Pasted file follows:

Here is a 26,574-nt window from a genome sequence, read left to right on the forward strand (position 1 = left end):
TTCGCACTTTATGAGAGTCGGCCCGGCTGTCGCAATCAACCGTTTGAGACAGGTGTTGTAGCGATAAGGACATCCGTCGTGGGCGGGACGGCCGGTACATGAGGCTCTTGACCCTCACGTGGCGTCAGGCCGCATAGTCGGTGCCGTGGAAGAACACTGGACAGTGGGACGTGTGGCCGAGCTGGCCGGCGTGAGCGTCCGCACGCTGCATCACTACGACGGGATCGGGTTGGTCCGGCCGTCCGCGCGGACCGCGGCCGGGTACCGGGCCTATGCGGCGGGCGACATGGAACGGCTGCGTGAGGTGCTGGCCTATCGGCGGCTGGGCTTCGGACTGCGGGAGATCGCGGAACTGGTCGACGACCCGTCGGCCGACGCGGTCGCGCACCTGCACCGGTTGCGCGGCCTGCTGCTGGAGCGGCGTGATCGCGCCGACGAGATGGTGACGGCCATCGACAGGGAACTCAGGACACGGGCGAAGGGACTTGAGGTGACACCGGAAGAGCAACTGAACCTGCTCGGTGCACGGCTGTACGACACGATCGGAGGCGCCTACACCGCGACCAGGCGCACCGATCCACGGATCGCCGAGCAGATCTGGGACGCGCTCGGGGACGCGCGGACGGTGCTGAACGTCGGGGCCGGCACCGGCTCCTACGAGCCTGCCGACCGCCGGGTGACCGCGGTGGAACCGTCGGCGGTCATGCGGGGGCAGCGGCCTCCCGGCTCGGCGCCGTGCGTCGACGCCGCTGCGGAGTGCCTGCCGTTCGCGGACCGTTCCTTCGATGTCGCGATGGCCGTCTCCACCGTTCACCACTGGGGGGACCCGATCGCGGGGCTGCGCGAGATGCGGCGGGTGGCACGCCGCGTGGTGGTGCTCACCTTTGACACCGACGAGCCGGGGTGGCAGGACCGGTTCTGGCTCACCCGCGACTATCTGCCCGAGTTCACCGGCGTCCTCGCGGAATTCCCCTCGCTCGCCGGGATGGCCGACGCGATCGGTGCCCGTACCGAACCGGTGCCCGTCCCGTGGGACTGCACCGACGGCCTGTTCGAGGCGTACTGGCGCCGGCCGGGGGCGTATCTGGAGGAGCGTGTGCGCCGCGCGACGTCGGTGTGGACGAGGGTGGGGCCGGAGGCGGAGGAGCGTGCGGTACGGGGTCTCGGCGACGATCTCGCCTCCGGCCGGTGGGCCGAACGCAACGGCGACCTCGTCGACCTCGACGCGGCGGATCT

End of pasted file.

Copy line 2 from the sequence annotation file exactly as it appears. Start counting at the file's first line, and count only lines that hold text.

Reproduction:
TTCGCACTTTATGAGAGTCGGCCCGGCTGTCGCAATCAACCGTTTGAGACAGGTGTTGTAGCGATAAGGACATCCGTCGTGGGCGGGACGGCCGGTACATGAGGCTCTTGACCCTCACGTGGCGTCAGGCCGCATAGTCGGTGCCGTGGAAGAACACTGGACAGTGGGACGTGTGGCCGAGCTGGCCGGCGTGAGCGTCCGCACGCTGCATCACTACGACGGGATCGGGTTGGTCCGGCCGTCCGCGCGGACCGCGGCCGGGTACCGGGCCTATGCGGCGGGCGACATGGAACGGCTGCGTGAGGTGCTGGCCTATCGGCGGCTGGGCTTCGGACTGCGGGAGATCGCGGAACTGGTCGACGACCCGTCGGCCGACGCGGTCGCGCACCTGCACCGGTTGCGCGGCCTGCTGCTGGAGCGGCGTGATCGCGCCGACGAGATGGTGACGGCCATCGACAGGGAACTCAGGACACGGGCGAAGGGACTTGAGGTGACACCGGAAGAGCAACTGAACCTGCTCGGTGCACGGCTGTACGACACGATCGGAGGCGCCTACACCGCGACCAGGCGCACCGATCCACGGATCGCCGAGCAGATCTGGGACGCGCTCGGGGACGCGCGGACGGTGCTGAACGTCGGGGCCGGCACCGGCTCCTACGAGCCTGCCGACCGCCGGGTGACCGCGGTGGAACCGTCGGCGGTCATGCGGGGGCAGCGGCCTCCCGGCTCGGCGCCGTGCGTCGACGCCGCTGCGGAGTGCCTGCCGTTCGCGGACCGTTCCTTCGATGTCGCGATGGCCGTCTCCACCGTTCACCACTGGGGGGACCCGATCGCGGGGCTGCGCGAGATGCGGCGGGTGGCACGCCGCGTGGTGGTGCTCACCTTTGACACCGACGAGCCGGGGTGGCAGGACCGGTTCTGGCTCACCCGCGACTATCTGCCCGAGTTCACCGGCGTCCTCGCGGAATTCCCCTCGCTCGCCGGGATGGCCGACGCGATCGGTGCCCGTACCGAACCGGTGCCCGTCCCGTGGGACTGCACCGACGGCCTGTTCGAGGCGTACTGGCGCCGGCCGGGGGCGTATCTGGAGGAGCGTGTGCGCCGCGCGACGTCGGTGTGGACGAGGGTGGGGCCGGAGGCGGAGGAGCGTGCGGTACGGGGTCTCGGCGACGATCTCGCCTCCGGCCGGTGGGCCGAACGCAACGGCGACCTCGTCGACCTCGACGCGGCGGATCT